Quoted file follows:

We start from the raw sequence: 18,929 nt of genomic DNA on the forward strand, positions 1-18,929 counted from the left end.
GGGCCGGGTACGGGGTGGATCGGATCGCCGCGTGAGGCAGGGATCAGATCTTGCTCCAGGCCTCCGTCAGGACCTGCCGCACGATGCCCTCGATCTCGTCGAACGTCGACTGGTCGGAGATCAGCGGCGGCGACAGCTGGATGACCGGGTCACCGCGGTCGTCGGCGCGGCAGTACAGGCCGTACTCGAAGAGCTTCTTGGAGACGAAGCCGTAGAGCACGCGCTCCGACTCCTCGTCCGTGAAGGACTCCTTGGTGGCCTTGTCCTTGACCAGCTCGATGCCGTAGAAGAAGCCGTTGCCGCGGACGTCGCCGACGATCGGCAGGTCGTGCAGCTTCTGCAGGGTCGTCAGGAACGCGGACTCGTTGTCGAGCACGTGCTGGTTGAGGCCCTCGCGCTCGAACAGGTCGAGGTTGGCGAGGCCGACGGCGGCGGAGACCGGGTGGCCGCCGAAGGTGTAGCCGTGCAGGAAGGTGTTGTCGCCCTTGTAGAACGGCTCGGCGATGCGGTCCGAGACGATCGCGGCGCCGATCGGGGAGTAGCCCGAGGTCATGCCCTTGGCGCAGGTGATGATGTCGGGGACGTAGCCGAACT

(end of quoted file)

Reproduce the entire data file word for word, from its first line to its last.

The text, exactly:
We start from the raw sequence: 18,929 nt of genomic DNA on the forward strand, positions 1-18,929 counted from the left end.
GGGCCGGGTACGGGGTGGATCGGATCGCCGCGTGAGGCAGGGATCAGATCTTGCTCCAGGCCTCCGTCAGGACCTGCCGCACGATGCCCTCGATCTCGTCGAACGTCGACTGGTCGGAGATCAGCGGCGGCGACAGCTGGATGACCGGGTCACCGCGGTCGTCGGCGCGGCAGTACAGGCCGTACTCGAAGAGCTTCTTGGAGACGAAGCCGTAGAGCACGCGCTCCGACTCCTCGTCCGTGAAGGACTCCTTGGTGGCCTTGTCCTTGACCAGCTCGATGCCGTAGAAGAAGCCGTTGCCGCGGACGTCGCCGACGATCGGCAGGTCGTGCAGCTTCTGCAGGGTCGTCAGGAACGCGGACTCGTTGTCGAGCACGTGCTGGTTGAGGCCCTCGCGCTCGAACAGGTCGAGGTTGGCGAGGCCGACGGCGGCGGAGACCGGGTGGCCGCCGAAGGTGTAGCCGTGCAGGAAGGTGTTGTCGCCCTTGTAGAACGGCTCGGCGATGCGGTCCGAGACGATCGCGGCGCCGATCGGGGAGTAGCCCGAGGTCATGCCCTTGGCGCAGGTGATGATGTCGGGGACGTAGCCGAACT